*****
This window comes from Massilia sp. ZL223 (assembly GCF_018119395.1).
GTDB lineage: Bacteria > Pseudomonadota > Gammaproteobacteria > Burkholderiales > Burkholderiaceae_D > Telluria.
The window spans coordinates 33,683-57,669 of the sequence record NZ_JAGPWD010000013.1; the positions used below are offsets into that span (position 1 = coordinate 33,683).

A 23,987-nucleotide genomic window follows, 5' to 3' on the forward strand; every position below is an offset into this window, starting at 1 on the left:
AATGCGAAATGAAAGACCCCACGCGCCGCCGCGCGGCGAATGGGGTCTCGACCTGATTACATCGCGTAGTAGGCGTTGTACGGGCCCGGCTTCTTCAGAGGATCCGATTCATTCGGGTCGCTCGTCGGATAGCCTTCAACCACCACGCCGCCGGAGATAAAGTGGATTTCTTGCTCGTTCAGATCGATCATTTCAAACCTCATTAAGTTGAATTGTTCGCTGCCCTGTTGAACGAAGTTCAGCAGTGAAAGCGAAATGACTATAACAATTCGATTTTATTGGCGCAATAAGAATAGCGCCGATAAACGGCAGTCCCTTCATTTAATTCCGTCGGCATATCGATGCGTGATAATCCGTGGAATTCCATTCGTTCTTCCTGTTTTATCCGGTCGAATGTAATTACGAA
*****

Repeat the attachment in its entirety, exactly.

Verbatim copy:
This window comes from Massilia sp. ZL223 (assembly GCF_018119395.1).
GTDB lineage: Bacteria > Pseudomonadota > Gammaproteobacteria > Burkholderiales > Burkholderiaceae_D > Telluria.
The window spans coordinates 33,683-57,669 of the sequence record NZ_JAGPWD010000013.1; the positions used below are offsets into that span (position 1 = coordinate 33,683).

A 23,987-nucleotide genomic window follows, 5' to 3' on the forward strand; every position below is an offset into this window, starting at 1 on the left:
AATGCGAAATGAAAGACCCCACGCGCCGCCGCGCGGCGAATGGGGTCTCGACCTGATTACATCGCGTAGTAGGCGTTGTACGGGCCCGGCTTCTTCAGAGGATCCGATTCATTCGGGTCGCTCGTCGGATAGCCTTCAACCACCACGCCGCCGGAGATAAAGTGGATTTCTTGCTCGTTCAGATCGATCATTTCAAACCTCATTAAGTTGAATTGTTCGCTGCCCTGTTGAACGAAGTTCAGCAGTGAAAGCGAAATGACTATAACAATTCGATTTTATTGGCGCAATAAGAATAGCGCCGATAAACGGCAGTCCCTTCATTTAATTCCGTCGGCATATCGATGCGTGATAATCCGTGGAATTCCATTCGTTCTTCCTGTTTTATCCGGTCGAATGTAATTACGAA